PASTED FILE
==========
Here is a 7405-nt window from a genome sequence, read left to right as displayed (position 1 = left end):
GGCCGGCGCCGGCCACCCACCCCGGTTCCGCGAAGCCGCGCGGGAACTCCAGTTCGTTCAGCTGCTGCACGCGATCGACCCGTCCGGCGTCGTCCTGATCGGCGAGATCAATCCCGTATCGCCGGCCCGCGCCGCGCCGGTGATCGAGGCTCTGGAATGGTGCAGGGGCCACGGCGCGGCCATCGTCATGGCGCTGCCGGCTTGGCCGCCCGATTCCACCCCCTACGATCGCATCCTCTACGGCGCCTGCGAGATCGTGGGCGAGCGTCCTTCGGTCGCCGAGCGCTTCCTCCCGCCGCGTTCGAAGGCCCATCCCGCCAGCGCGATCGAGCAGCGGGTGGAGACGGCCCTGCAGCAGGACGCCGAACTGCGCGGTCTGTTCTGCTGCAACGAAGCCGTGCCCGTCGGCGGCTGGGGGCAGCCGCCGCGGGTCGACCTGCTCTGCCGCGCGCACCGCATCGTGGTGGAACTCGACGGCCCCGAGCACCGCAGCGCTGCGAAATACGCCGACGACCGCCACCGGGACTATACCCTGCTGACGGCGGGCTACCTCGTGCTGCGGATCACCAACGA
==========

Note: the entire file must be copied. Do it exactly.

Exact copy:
Here is a 7405-nt window from a genome sequence, read left to right as displayed (position 1 = left end):
GGCCGGCGCCGGCCACCCACCCCGGTTCCGCGAAGCCGCGCGGGAACTCCAGTTCGTTCAGCTGCTGCACGCGATCGACCCGTCCGGCGTCGTCCTGATCGGCGAGATCAATCCCGTATCGCCGGCCCGCGCCGCGCCGGTGATCGAGGCTCTGGAATGGTGCAGGGGCCACGGCGCGGCCATCGTCATGGCGCTGCCGGCTTGGCCGCCCGATTCCACCCCCTACGATCGCATCCTCTACGGCGCCTGCGAGATCGTGGGCGAGCGTCCTTCGGTCGCCGAGCGCTTCCTCCCGCCGCGTTCGAAGGCCCATCCCGCCAGCGCGATCGAGCAGCGGGTGGAGACGGCCCTGCAGCAGGACGCCGAACTGCGCGGTCTGTTCTGCTGCAACGAAGCCGTGCCCGTCGGCGGCTGGGGGCAGCCGCCGCGGGTCGACCTGCTCTGCCGCGCGCACCGCATCGTGGTGGAACTCGACGGCCCCGAGCACCGCAGCGCTGCGAAATACGCCGACGACCGCCACCGGGACTATACCCTGCTGACGGCGGGCTACCTCGTGCTGCGGATCACCAACGA